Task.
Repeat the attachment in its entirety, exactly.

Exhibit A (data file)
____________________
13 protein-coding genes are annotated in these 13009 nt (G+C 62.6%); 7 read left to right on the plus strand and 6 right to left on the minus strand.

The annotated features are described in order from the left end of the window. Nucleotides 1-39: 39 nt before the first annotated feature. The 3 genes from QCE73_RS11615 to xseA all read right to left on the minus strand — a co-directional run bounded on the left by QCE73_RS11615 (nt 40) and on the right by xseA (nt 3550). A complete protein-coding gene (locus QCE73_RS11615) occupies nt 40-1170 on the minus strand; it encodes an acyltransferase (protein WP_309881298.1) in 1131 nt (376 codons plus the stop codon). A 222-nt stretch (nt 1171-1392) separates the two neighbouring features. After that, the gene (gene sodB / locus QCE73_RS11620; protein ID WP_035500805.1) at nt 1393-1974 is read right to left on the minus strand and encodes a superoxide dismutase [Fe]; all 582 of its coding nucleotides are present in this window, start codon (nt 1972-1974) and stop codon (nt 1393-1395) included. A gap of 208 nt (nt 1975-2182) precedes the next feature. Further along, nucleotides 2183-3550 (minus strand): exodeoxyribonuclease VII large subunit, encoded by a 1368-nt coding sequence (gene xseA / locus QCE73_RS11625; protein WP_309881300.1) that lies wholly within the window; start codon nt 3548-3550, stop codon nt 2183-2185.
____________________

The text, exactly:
13 protein-coding genes are annotated in these 13009 nt (G+C 62.6%); 7 read left to right on the plus strand and 6 right to left on the minus strand.

The annotated features are described in order from the left end of the window. Nucleotides 1-39: 39 nt before the first annotated feature. The 3 genes from QCE73_RS11615 to xseA all read right to left on the minus strand — a co-directional run bounded on the left by QCE73_RS11615 (nt 40) and on the right by xseA (nt 3550). A complete protein-coding gene (locus QCE73_RS11615) occupies nt 40-1170 on the minus strand; it encodes an acyltransferase (protein WP_309881298.1) in 1131 nt (376 codons plus the stop codon). A 222-nt stretch (nt 1171-1392) separates the two neighbouring features. After that, the gene (gene sodB / locus QCE73_RS11620; protein ID WP_035500805.1) at nt 1393-1974 is read right to left on the minus strand and encodes a superoxide dismutase [Fe]; all 582 of its coding nucleotides are present in this window, start codon (nt 1972-1974) and stop codon (nt 1393-1395) included. A gap of 208 nt (nt 1975-2182) precedes the next feature. Further along, nucleotides 2183-3550 (minus strand): exodeoxyribonuclease VII large subunit, encoded by a 1368-nt coding sequence (gene xseA / locus QCE73_RS11625; protein WP_309881300.1) that lies wholly within the window; start codon nt 3548-3550, stop codon nt 2183-2185.